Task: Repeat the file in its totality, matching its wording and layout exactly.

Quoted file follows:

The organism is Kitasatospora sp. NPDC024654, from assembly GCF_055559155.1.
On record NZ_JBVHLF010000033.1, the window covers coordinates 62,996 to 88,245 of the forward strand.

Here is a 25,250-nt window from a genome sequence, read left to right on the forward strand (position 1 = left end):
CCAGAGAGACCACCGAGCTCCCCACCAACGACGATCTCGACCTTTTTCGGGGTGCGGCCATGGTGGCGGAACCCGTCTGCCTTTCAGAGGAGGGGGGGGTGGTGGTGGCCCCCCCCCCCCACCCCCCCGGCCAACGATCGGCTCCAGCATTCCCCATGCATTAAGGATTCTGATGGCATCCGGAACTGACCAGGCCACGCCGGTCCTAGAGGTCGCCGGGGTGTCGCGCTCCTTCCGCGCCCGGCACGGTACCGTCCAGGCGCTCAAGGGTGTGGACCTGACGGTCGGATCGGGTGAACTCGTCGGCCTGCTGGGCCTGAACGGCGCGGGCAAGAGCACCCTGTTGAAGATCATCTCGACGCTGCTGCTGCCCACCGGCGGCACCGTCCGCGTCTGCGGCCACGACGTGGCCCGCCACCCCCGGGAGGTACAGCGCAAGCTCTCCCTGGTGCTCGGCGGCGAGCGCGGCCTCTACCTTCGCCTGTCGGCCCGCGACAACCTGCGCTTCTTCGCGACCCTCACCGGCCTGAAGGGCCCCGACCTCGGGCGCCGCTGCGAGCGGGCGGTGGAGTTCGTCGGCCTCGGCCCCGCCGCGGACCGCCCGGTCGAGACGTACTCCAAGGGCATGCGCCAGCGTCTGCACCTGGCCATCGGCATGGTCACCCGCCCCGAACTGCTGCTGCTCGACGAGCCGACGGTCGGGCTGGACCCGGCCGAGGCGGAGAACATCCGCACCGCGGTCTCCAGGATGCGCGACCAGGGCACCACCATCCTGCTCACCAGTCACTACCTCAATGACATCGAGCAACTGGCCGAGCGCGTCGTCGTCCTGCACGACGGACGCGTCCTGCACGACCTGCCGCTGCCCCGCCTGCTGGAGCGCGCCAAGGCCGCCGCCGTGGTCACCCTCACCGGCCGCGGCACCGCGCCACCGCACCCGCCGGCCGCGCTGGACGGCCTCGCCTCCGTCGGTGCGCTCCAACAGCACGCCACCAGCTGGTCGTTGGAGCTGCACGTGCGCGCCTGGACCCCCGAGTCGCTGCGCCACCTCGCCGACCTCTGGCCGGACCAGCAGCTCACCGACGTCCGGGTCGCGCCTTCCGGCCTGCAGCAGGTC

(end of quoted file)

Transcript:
The organism is Kitasatospora sp. NPDC024654, from assembly GCF_055559155.1.
On record NZ_JBVHLF010000033.1, the window covers coordinates 62,996 to 88,245 of the forward strand.

Here is a 25,250-nt window from a genome sequence, read left to right on the forward strand (position 1 = left end):
CCAGAGAGACCACCGAGCTCCCCACCAACGACGATCTCGACCTTTTTCGGGGTGCGGCCATGGTGGCGGAACCCGTCTGCCTTTCAGAGGAGGGGGGGGTGGTGGTGGCCCCCCCCCCCCACCCCCCCGGCCAACGATCGGCTCCAGCATTCCCCATGCATTAAGGATTCTGATGGCATCCGGAACTGACCAGGCCACGCCGGTCCTAGAGGTCGCCGGGGTGTCGCGCTCCTTCCGCGCCCGGCACGGTACCGTCCAGGCGCTCAAGGGTGTGGACCTGACGGTCGGATCGGGTGAACTCGTCGGCCTGCTGGGCCTGAACGGCGCGGGCAAGAGCACCCTGTTGAAGATCATCTCGACGCTGCTGCTGCCCACCGGCGGCACCGTCCGCGTCTGCGGCCACGACGTGGCCCGCCACCCCCGGGAGGTACAGCGCAAGCTCTCCCTGGTGCTCGGCGGCGAGCGCGGCCTCTACCTTCGCCTGTCGGCCCGCGACAACCTGCGCTTCTTCGCGACCCTCACCGGCCTGAAGGGCCCCGACCTCGGGCGCCGCTGCGAGCGGGCGGTGGAGTTCGTCGGCCTCGGCCCCGCCGCGGACCGCCCGGTCGAGACGTACTCCAAGGGCATGCGCCAGCGTCTGCACCTGGCCATCGGCATGGTCACCCGCCCCGAACTGCTGCTGCTCGACGAGCCGACGGTCGGGCTGGACCCGGCCGAGGCGGAGAACATCCGCACCGCGGTCTCCAGGATGCGCGACCAGGGCACCACCATCCTGCTCACCAGTCACTACCTCAATGACATCGAGCAACTGGCCGAGCGCGTCGTCGTCCTGCACGACGGACGCGTCCTGCACGACCTGCCGCTGCCCCGCCTGCTGGAGCGCGCCAAGGCCGCCGCCGTGGTCACCCTCACCGGCCGCGGCACCGCGCCACCGCACCCGCCGGCCGCGCTGGACGGCCTCGCCTCCGTCGGTGCGCTCCAACAGCACGCCACCAGCTGGTCGTTGGAGCTGCACGTGCGCGCCTGGACCCCCGAGTCGCTGCGCCACCTCGCCGACCTCTGGCCGGACCAGCAGCTCACCGACGTCCGGGTCGCGCCTTCCGGCCTGCAGCAGGTC